Dealing with the bomb threat at Jewish Academy of Orlando
On Jan. 26, the Roth Jewish Community Center (JCC) of Greater Orlando’s Facebook page posted a letter from Executive Director David Wayne explaining that the Jewish Academy of Orlando had received a bomb threat, but that the area was found “clear” and everyone was safe.
The story circulated throughout both the local and global Jewish media, but a Jan. 28 Google search for “maitland bomb threat” brought up no results more current than the actual day of the incident, Jan. 26.
Even if the outside world forgets, the Jewish Community of Central Florida must continue to live with the threat hanging over our heads. We must consider whether it is safe enough to attend an event a day or 100 days after the threat on the same premises. The families who sent their children to the Jewish Academy of Orlando, along with the other two Jewish schools targeted on the same day elsewhere in Florida, must try to put aside concerns for their children’s safety that would warrant pulling out of the respective schools.
Such an overall effect on the daily lives of Jewish Floridians leads to a crucial point in addressing the incident, namely, that the perpetrator must be sought as a terrorist and prosecuted according to the highest judicial means available. The incident at the JCC was a terror attack. Terrorism does not only include actual physical violence itself; it also includes the threat of violence with the intent to induce fear. Not taking incidents like the bomb threat as seriously as incidents of actual physical violence is a grave mistake and allows for both to continue.
As I advocated for on the occasion of the Paris terror attacks, legal counterterrorism standards must be tightened. The greatest threat to domestic safety in the United States is domestic, not a group an ocean away. The group across the sea, be it the Islamic State or neo-Nazis based in Germany, has its roots in an ideology and a system that it is as present in the American homeland as it is wherever in the world a terror group may be located.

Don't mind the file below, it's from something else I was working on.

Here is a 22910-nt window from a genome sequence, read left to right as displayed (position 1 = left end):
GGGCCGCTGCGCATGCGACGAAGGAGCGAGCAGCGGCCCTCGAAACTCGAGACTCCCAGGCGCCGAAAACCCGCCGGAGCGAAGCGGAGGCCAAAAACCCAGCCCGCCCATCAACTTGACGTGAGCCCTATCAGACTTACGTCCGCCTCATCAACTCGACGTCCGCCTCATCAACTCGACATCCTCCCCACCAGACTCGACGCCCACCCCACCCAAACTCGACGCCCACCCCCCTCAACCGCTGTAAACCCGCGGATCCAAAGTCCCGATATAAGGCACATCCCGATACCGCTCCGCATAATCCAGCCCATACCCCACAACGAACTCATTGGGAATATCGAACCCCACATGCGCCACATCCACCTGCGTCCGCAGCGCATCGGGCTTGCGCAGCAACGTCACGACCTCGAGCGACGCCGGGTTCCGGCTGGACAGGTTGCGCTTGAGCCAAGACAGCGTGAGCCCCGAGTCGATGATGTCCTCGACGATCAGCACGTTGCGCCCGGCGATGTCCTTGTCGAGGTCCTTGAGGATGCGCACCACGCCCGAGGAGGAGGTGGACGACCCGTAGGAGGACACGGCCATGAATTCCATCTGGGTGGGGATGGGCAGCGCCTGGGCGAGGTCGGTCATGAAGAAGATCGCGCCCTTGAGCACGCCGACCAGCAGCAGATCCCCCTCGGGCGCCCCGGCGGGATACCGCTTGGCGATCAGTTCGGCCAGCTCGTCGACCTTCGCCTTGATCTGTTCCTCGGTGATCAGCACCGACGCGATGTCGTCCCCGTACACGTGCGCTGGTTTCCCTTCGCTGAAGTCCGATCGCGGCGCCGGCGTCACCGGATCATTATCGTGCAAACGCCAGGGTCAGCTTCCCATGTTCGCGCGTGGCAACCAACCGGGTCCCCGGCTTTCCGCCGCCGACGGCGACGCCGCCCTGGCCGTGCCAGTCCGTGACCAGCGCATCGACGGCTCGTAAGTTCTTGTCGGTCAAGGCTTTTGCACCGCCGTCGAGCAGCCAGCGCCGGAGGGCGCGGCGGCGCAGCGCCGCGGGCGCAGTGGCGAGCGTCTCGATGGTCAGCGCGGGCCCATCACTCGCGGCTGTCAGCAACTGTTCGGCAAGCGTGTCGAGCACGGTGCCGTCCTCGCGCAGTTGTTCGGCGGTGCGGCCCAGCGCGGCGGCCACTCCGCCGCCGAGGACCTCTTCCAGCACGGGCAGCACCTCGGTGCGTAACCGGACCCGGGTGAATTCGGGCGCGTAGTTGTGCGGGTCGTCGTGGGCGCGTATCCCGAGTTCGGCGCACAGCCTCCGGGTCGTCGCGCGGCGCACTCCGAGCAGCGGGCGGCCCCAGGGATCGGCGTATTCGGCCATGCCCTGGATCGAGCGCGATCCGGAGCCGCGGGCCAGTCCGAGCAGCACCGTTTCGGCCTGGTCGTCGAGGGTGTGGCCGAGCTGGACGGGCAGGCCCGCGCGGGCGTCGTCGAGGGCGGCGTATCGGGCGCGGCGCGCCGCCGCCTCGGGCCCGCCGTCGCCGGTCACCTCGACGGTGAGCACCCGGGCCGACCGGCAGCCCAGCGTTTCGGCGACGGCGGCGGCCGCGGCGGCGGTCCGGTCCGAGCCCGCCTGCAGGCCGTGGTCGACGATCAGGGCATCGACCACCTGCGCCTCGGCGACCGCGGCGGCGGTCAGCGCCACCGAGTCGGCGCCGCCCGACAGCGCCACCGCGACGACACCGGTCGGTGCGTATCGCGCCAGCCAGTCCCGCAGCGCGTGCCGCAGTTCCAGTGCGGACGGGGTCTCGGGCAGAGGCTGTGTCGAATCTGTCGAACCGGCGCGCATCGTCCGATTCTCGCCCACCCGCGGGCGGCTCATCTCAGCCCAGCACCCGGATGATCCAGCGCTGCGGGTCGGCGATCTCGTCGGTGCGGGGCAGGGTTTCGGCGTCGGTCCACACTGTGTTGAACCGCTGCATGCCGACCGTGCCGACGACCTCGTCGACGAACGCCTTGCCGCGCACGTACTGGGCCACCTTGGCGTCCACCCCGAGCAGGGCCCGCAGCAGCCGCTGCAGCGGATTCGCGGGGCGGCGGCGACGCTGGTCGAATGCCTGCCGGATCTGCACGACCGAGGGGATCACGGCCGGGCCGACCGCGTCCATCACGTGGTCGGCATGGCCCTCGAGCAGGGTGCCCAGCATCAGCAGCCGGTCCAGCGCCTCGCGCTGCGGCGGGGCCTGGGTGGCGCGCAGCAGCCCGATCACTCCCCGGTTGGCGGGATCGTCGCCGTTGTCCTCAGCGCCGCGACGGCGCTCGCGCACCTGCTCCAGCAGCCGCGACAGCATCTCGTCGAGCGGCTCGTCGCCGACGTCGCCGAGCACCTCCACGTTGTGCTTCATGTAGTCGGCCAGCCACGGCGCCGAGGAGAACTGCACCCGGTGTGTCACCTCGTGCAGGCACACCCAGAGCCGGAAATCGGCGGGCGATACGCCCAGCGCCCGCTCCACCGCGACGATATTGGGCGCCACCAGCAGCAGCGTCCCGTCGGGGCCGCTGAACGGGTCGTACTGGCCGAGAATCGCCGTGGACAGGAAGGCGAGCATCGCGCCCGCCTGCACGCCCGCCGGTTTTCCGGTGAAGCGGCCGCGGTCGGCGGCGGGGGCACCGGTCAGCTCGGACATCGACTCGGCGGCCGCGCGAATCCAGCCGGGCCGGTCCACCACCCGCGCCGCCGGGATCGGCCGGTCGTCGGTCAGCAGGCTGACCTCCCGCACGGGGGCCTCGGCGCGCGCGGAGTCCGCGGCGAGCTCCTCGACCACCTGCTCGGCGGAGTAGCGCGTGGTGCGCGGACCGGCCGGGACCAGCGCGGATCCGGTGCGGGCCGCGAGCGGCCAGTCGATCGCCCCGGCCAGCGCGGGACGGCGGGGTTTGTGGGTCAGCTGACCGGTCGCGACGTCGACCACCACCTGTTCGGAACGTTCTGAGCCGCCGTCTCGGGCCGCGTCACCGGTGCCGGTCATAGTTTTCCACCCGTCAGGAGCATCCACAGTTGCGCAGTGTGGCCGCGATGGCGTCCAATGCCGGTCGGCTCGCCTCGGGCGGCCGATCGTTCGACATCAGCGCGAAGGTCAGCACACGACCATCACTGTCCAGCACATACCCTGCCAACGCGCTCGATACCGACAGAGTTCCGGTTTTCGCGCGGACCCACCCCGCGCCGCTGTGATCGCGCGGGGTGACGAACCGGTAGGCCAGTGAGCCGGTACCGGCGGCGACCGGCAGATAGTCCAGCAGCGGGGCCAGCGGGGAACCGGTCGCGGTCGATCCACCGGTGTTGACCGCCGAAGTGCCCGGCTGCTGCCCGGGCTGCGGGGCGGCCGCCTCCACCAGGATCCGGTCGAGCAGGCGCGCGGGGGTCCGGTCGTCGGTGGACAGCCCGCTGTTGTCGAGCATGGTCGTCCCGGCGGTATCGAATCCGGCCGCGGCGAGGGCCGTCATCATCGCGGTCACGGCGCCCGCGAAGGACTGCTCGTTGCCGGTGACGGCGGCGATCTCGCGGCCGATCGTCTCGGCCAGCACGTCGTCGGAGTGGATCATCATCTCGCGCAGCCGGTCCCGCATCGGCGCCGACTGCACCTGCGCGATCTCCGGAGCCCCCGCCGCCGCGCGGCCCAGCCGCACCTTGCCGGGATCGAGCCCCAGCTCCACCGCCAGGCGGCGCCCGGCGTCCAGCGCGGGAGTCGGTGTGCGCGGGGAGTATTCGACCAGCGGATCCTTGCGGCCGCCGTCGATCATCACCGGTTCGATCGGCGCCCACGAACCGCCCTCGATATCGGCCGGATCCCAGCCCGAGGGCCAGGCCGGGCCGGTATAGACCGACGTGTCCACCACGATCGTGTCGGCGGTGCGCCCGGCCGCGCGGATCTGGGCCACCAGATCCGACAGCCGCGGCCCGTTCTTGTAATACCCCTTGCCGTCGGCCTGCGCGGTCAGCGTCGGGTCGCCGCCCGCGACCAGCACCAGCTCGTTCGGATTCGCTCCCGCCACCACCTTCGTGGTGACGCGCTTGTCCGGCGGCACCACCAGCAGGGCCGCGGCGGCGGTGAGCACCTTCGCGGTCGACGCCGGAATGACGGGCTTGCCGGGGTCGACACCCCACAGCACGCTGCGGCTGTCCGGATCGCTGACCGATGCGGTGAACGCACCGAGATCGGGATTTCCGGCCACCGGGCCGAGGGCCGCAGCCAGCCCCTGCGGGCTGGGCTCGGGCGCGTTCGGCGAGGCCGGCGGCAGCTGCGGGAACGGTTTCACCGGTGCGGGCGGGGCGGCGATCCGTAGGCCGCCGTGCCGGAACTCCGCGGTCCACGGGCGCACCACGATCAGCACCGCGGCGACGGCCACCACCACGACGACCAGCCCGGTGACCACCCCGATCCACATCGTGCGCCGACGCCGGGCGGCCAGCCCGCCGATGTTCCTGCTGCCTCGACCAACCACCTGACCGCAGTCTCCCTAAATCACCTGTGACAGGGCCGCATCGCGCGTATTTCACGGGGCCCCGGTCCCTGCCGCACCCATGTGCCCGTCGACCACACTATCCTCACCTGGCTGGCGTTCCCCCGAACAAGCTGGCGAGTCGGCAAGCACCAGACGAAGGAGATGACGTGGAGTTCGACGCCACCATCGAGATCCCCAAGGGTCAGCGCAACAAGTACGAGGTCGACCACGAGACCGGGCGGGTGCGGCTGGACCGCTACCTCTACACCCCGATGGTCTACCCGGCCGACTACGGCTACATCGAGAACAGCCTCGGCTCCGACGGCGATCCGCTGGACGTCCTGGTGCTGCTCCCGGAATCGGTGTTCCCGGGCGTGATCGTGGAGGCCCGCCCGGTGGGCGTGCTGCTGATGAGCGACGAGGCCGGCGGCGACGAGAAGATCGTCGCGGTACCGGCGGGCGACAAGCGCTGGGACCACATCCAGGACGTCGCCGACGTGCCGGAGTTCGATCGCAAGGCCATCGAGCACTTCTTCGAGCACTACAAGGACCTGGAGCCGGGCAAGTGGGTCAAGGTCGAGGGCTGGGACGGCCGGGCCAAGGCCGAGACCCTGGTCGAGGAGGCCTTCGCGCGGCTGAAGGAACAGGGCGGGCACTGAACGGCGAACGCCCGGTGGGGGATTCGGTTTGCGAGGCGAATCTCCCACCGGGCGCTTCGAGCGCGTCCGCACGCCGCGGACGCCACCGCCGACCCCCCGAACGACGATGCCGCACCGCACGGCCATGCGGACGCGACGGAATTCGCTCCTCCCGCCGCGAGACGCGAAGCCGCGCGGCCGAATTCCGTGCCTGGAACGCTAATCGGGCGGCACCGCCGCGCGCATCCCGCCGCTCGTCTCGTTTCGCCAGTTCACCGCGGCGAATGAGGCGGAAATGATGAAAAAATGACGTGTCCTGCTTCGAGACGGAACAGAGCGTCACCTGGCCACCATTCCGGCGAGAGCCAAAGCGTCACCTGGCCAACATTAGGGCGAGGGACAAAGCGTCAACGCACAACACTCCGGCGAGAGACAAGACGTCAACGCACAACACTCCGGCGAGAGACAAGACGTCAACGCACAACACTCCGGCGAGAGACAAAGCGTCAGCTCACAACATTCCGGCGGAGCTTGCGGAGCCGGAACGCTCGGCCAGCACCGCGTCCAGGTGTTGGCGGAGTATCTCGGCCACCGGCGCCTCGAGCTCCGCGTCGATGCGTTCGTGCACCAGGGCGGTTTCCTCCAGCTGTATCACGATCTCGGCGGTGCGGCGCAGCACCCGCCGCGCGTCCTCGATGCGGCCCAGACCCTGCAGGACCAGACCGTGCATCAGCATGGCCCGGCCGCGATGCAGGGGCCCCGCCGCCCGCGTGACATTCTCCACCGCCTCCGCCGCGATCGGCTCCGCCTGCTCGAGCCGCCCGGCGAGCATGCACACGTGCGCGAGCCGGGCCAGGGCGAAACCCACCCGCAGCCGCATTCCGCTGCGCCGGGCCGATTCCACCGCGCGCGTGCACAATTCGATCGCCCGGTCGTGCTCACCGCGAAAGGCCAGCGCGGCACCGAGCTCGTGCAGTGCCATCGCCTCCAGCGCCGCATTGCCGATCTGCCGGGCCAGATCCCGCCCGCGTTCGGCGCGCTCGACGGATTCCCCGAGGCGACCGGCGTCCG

Because of these points, domestic legal standards for addressing terrorism and terror related threats must be tightened. The “terror watch list” mentality must be dropped. People of the sort who are behind the JCC bomb threat must be taken much more seriously than they are at present by the authorities and by the general public.
Of course, the persons affected by the bomb threat take the incident very seriously. So, what about as an individual Jewish Floridian? How does the individual Jew living near and attending events on the premises of the affected three Florida Jewish Community Centers move forward?
One Jew living abroad had these simple words of support for the Central Florida Jewish Community: “Stay Strong. Hashem veils over His children.” Indeed, to change our daily lives because of the threat goes along with what the terrorists want. We must find the strength to operate in the appropriate balance of maintaining our daily lives while still exercising effective safety measures to protect ourselves from potential attacks in the future.
Caleb R. Newton is a global affairs analyst living in Central Florida and the founder of Global News Breakdown. Find him at Global News Breakdown, Dissecting Society, and the Times of Israel. Contact him at firstname.lastname@example.org.